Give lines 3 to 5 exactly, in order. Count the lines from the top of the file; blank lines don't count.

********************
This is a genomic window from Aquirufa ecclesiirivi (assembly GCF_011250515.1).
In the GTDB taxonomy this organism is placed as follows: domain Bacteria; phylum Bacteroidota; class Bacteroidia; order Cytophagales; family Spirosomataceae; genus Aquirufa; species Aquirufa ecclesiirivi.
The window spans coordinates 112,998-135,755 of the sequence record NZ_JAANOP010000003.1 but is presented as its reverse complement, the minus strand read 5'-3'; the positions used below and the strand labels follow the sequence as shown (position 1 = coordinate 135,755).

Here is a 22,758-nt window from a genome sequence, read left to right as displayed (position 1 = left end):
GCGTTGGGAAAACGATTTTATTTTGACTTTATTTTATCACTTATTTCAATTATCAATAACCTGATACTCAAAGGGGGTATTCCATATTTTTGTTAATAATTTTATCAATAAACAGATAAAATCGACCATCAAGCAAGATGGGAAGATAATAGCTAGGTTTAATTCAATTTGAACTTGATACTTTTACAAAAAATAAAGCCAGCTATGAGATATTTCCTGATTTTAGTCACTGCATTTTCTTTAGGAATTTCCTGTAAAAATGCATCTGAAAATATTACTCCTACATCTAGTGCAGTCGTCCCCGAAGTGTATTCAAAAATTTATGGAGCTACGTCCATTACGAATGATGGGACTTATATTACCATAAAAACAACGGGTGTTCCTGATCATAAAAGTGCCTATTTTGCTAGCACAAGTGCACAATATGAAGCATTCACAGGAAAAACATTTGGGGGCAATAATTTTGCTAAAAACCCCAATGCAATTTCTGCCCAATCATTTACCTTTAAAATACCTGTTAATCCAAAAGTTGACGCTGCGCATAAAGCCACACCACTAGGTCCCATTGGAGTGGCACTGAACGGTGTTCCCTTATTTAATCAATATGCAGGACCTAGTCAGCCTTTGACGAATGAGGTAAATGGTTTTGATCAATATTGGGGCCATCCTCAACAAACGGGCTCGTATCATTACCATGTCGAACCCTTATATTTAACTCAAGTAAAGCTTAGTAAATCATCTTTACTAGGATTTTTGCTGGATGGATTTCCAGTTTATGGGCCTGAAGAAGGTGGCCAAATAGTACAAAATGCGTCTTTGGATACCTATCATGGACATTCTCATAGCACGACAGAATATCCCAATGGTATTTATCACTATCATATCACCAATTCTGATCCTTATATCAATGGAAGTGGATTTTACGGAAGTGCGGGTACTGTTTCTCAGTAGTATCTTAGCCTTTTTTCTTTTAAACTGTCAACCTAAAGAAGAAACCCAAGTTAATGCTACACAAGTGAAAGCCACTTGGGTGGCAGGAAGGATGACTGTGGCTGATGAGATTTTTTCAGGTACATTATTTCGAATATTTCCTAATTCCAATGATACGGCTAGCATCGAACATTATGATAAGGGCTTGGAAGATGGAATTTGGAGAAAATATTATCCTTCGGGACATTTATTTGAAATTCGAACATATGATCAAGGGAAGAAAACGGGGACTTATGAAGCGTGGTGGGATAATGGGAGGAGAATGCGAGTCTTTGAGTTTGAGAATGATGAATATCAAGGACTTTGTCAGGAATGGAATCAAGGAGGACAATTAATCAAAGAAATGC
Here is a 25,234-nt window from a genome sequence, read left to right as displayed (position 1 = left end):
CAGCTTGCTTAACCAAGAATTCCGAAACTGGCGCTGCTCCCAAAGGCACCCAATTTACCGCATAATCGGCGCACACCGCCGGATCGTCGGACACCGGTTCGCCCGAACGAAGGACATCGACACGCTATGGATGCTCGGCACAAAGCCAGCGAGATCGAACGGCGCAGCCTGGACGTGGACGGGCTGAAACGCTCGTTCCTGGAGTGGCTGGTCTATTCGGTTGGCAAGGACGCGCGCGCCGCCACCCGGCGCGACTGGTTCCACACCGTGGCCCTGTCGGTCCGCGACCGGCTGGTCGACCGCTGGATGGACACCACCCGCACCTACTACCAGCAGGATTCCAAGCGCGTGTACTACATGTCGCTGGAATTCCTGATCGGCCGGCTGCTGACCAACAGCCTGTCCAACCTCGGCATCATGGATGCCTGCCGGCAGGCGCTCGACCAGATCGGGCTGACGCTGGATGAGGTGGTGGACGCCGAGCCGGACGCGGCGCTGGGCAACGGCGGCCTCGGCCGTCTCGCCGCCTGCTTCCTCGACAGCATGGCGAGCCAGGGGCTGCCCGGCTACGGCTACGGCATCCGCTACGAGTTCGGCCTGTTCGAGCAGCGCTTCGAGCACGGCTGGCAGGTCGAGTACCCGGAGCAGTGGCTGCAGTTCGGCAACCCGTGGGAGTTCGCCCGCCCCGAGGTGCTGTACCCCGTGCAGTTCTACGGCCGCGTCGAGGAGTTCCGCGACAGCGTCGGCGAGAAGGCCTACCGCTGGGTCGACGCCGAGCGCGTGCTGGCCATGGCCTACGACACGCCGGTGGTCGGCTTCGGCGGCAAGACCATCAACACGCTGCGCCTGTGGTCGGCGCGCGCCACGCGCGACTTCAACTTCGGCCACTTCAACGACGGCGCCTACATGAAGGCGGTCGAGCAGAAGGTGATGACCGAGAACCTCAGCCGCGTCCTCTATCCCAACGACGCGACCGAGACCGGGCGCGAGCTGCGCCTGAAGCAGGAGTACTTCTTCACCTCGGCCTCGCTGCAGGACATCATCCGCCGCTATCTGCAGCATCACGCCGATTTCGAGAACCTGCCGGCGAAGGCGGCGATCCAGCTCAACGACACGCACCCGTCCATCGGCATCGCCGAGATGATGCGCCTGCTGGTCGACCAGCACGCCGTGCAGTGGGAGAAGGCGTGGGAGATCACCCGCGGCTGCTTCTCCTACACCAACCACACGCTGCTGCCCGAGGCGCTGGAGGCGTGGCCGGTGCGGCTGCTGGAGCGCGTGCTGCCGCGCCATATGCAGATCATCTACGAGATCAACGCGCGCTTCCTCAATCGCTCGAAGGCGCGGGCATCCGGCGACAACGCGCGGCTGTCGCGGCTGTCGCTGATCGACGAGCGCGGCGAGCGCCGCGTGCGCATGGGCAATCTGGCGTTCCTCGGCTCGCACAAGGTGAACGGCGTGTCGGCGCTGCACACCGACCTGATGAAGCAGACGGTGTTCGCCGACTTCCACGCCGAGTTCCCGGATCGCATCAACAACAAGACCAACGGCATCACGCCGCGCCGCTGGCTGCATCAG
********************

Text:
The window spans coordinates 112,998-135,755 of the sequence record NZ_JAANOP010000003.1 but is presented as its reverse complement, the minus strand read 5'-3'; the positions used below and the strand labels follow the sequence as shown (position 1 = coordinate 135,755).

Here is a 22,758-nt window from a genome sequence, read left to right as displayed (position 1 = left end):
GCGTTGGGAAAACGATTTTATTTTGACTTTATTTTATCACTTATTTCAATTATCAATAACCTGATACTCAAAGGGGGTATTCCATATTTTTGTTAATAATTTTATCAATAAACAGATAAAATCGACCATCAAGCAAGATGGGAAGATAATAGCTAGGTTTAATTCAATTTGAACTTGATACTTTTACAAAAAATAAAGCCAGCTATGAGATATTTCCTGATTTTAGTCACTGCATTTTCTTTAGGAATTTCCTGTAAAAATGCATCTGAAAATATTACTCCTACATCTAGTGCAGTCGTCCCCGAAGTGTATTCAAAAATTTATGGAGCTACGTCCATTACGAATGATGGGACTTATATTACCATAAAAACAACGGGTGTTCCTGATCATAAAAGTGCCTATTTTGCTAGCACAAGTGCACAATATGAAGCATTCACAGGAAAAACATTTGGGGGCAATAATTTTGCTAAAAACCCCAATGCAATTTCTGCCCAATCATTTACCTTTAAAATACCTGTTAATCCAAAAGTTGACGCTGCGCATAAAGCCACACCACTAGGTCCCATTGGAGTGGCACTGAACGGTGTTCCCTTATTTAATCAATATGCAGGACCTAGTCAGCCTTTGACGAATGAGGTAAATGGTTTTGATCAATATTGGGGCCATCCTCAACAAACGGGCTCGTATCATTACCATGTCGAACCCTTATATTTAACTCAAGTAAAGCTTAGTAAATCATCTTTACTAGGATTTTTGCTGGATGGATTTCCAGTTTATGGGCCTGAAGAAGGTGGCCAAATAGTACAAAATGCGTCTTTGGATACCTATCATGGACATTCTCATAGCACGACAGAATATCCCAATGGTATTTATCACTATCATATCACCAATTCTGATCCTTATATCAATGGAAGTGGATTTTACGGAAGTGCGGGTACTGTTTCTCAGTAGTATCTTAGCCTTTTTTCTTTTAAACTGTCAACCTAAAGAAGAAACCCAAGTTAATGCTACACAAGTGAAAGCCACTTGGGTGGCAGGAAGGATGACTGTGGCTGATGAGATTTTTTCAGGTACATTATTTCGAATATTTCCTAATTCCAATGATACGGCTAGCATCGAACATTATGATAAGGGCTTGGAAGATGGAATTTGGAGAAAATATTATCCTTCGGGACATTTATTTGAAATTCGAACATATGATCAAGGGAAGAAAACGGGGACTTATGAAGCGTGGTGGGATAATGGGAGGAGAATGCGAGTCTTTGAGTTTGAGAATGATGAATATCAAGGACTTTGTCAGGAATGGAATCAAGGAGGACAATTAATCAAAGAAATGC